like you are overextending yourself, move the boom in some. It’s best to move the boom in small increments
and test out your adjustments until you get it setup the way you like it. As we’ve shown in other videos, you’ll
want to keep an eye on that rear derailleur as you adjust the boom length to make sure
it has adequate travel for all the gear combinations. TIP #6 Attach your feet and learn to spin. If your feet aren’t attached to the pedals
then chances are you are only putting half the power you could into the cranks. We recommend using a clipless pedal combined
with cycling shoes and cleats to attach your feet securely to the pedals. Alternatively, using a pedal like the Power
Grips which has a strap to secure your shoe will work for many riders. With your feet securely attached to the pedals
you can train yourself to spin the cranks instead of mashing them. This technique will allow you to put power
into the entire motion of the crank’s rotation. It will also allow you to speed up your cadence
and build your endurance. If you want to know more about proper pedaling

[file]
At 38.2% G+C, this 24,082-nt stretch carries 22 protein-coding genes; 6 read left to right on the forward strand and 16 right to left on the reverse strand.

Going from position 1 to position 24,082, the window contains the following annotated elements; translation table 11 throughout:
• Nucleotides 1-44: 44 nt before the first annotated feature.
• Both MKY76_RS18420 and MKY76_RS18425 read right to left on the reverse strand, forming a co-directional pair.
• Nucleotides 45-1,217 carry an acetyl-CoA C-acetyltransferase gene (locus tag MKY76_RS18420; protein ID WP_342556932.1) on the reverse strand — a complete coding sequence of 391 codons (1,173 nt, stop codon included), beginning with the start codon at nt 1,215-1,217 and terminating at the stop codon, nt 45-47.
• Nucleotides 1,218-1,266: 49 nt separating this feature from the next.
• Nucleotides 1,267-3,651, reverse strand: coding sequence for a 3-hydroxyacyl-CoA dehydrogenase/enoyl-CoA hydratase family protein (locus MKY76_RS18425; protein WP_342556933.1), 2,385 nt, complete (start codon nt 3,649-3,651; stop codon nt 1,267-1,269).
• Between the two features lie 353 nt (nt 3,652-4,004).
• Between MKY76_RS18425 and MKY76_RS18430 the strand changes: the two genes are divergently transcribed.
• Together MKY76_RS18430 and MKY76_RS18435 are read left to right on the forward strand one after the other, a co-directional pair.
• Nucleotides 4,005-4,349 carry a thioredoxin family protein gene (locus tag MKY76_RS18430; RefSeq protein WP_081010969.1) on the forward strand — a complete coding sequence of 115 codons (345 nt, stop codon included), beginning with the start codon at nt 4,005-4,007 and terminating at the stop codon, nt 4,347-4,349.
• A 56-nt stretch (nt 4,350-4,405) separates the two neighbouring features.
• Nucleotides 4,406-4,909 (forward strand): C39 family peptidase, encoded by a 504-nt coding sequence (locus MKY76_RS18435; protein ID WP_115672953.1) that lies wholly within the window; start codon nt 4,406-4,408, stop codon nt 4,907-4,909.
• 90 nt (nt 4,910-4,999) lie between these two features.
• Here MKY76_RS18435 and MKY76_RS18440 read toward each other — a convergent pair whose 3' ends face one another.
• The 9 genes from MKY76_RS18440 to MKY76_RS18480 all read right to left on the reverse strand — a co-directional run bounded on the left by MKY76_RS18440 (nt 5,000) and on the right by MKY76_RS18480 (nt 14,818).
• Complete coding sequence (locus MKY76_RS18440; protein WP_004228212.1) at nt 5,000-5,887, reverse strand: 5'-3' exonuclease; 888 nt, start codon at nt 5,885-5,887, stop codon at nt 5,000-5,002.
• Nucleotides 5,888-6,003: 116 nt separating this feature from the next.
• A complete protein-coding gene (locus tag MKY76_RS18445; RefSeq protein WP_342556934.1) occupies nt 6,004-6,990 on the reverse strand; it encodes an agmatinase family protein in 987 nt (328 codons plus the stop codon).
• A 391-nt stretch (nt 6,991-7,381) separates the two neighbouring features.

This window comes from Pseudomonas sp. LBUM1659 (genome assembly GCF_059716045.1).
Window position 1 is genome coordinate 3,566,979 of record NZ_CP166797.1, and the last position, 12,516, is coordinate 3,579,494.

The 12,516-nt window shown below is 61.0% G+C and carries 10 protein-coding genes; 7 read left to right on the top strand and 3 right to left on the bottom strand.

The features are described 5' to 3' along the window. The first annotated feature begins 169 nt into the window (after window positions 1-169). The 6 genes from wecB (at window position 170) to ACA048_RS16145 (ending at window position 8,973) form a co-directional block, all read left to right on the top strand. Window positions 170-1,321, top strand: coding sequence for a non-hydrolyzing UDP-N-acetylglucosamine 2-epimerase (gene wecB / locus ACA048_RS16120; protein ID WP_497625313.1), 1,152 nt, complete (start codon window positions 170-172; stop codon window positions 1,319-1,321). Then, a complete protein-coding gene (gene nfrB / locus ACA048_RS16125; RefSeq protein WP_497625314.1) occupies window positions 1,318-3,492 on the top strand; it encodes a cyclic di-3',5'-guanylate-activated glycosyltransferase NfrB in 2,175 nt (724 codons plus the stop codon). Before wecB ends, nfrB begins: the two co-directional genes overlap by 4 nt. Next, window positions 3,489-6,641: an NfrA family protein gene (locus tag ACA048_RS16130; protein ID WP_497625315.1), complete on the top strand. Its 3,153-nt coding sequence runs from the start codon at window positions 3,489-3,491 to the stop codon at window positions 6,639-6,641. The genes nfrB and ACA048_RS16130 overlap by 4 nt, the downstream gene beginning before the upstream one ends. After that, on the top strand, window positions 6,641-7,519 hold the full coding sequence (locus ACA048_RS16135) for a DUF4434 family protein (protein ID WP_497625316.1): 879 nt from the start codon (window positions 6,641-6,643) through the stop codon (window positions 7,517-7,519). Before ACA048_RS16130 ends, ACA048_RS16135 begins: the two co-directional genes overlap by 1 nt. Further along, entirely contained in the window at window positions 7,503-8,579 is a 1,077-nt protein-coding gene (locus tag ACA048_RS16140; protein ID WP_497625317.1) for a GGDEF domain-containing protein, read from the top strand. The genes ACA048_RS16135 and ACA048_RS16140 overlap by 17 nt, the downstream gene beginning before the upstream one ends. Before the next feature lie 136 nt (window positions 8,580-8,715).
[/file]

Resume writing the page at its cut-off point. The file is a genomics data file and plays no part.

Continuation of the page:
technique, we’ll leave a link to an article on pedaling down in the description. TIP #7 Reduce Drag on chainline
Now that you’ve got your trike rolling faster let’s start looking at things that improve
rider efficiency. Most trikes use a combination of tubing and
idlers to guide the chain from the front chainring to the rear sprocket and back. Even though most manufacturers are using low-friction
materials to minimize drag, those chain tubes are rubbing on the chain and taking some of
your pedaling power. Flaring the ends of the tubing, reducing the
length, or even eliminating the chain tubes completely will give you a more efficient
chainline. TIP #8 Gearing
Will adding more gearing to your trike make you go faster? No, but if you tend to ride in your highest
gears a lot or find yourself running out of gears, then adding more gearing will definitely
help you go faster. If you’re only looking for a slight increase
to your existing gearing, choosing a larger chainring is likely the easiest way to go. A Chainring like this 56-tooth one from Origin8
can swap out the larger chainring on many cranksets. To go higher than that though we recommend
the Schlumpf High Speed Drive or one of the Pinion gearboxes to take you to the next level. Of course, there are also rear gearing solutions
that can give you increased gearing. TIP#9 Aerodynamics
Once you get to the point where you are consistently riding in the 20mph range, you’ll find that
your biggest obstacle is the air. Even though most recumbent trikes sit low
and have an aerodynamic advantage, you’ll still feel that air pushing against you at
high speeds. If you’re a fast rider and looking for another
advantage, adding a fairing to the front of your trike can give you a pretty good bump. In our testing, a rider that averages 18mph
and faster that adds a fairing to their trike will see a 10-20% speed increase for the same